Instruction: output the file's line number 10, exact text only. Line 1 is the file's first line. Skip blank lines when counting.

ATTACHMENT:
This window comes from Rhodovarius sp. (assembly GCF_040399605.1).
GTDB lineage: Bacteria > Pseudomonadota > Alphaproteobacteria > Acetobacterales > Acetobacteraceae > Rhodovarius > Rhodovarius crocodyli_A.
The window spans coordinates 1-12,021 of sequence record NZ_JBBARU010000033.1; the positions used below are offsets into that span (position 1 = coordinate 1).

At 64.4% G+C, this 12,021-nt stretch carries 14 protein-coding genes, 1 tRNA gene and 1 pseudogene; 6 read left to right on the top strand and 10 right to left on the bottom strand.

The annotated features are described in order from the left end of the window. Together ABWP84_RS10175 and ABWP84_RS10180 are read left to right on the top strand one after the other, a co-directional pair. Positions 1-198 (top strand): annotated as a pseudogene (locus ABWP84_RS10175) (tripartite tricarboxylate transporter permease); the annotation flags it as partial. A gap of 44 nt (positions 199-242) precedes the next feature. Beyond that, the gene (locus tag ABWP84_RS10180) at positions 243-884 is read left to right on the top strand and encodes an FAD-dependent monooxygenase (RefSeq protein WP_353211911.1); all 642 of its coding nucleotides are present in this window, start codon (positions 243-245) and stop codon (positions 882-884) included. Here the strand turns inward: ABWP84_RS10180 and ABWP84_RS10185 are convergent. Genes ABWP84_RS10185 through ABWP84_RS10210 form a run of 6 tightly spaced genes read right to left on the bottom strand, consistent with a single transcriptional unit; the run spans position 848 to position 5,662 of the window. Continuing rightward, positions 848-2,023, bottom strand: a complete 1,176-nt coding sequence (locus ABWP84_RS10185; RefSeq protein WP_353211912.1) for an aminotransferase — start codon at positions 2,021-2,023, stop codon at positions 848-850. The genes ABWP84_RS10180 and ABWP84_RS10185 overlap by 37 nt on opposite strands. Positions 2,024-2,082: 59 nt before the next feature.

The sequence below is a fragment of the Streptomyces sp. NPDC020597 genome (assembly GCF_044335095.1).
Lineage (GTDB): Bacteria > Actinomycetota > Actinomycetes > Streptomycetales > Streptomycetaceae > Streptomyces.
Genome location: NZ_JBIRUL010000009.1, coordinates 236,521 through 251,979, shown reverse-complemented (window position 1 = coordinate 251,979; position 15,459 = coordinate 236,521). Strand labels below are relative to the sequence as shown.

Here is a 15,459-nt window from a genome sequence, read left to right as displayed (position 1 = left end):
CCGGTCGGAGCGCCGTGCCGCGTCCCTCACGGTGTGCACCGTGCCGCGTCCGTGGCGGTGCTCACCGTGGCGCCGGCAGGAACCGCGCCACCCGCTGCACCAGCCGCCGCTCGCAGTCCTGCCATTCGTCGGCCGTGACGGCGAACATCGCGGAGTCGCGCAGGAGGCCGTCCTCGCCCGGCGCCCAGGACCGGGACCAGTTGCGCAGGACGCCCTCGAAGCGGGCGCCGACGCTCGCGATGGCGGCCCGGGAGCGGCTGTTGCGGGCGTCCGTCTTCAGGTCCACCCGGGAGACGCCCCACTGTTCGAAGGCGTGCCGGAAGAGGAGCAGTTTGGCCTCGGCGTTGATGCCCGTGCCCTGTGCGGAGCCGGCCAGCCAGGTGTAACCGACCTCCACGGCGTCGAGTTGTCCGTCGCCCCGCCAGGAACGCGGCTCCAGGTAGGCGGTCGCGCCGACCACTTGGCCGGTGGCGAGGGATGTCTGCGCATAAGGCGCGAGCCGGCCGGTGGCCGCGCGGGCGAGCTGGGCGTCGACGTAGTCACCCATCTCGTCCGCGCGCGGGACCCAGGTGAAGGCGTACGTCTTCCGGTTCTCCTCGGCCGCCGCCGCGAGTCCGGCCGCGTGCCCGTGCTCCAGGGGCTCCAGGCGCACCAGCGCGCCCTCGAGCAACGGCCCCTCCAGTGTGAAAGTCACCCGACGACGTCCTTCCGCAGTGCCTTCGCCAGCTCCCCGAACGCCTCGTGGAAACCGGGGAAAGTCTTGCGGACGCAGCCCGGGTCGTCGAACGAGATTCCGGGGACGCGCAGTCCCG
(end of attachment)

CCGGTCGGAGCGCCGTGCCGCGTCCCTCACGGTGTGCACCGTGCCGCGTCCGTGGCGGTGCTCACCGTGGCGCCGGCAGGAACCGCGCCACCCGCTGCACCAGCCGCCGCTCGCAGTCCTGCCATTCGTCGGCCGTGACGGCGAACATCGCGGAGTCGCGCAGGAGGCCGTCCTCGCCCGGCGCCCAGGACCGGGACCAGTTGCGCAGGACGCCCTCGAAGCGGGCGCCGACGCTCGCGATGGCGGCCCGGGAGCGGCTGTTGCGGGCGTCCGTCTTCAGGTCCACCCGGGAGACGCCCCACTGTTCGAAGGCGTGCCGGAAGAGGAGCAGTTTGGCCTCGGCGTTGATGCCCGTGCCCTGTGCGGAGCCGGCCAGCCAGGTGTAACCGACCTCCACGGCGTCGAGTTGTCCGTCGCCCCGCCAGGAACGCGGCTCCAGGTAGGCGGTCGCGCCGACCACTTGGCCGGTGGCGAGGGATGTCTGCGCATAAGGCGCGAGCCGGCCGGTGGCCGCGCGGGCGAGCTGGGCGTCGACGTAGTCACCCATCTCGTCCGCGCGCGGGACCCAGGTGAAGGCGTACGTCTTCCGGTTCTCCTCGGCCGCCGCCGCGAGTCCGGCCGCGTGCCCGTGCTCCAGGGGCTCCAGGCGCACCAGCGCGCCCTCGAGCAACGGCCCCTCCAGTGTGAAAGTCACCCGACGACGTCCTTCCGCAGTGCCTTCGCCAGCTCCCCGAACGCCTCGTGGAAACCGGGGAAAGTCTTGCGGACGCAGCCCGGGTCGTCGAACGAGATTCCGGGGACGCGCAGTCCCG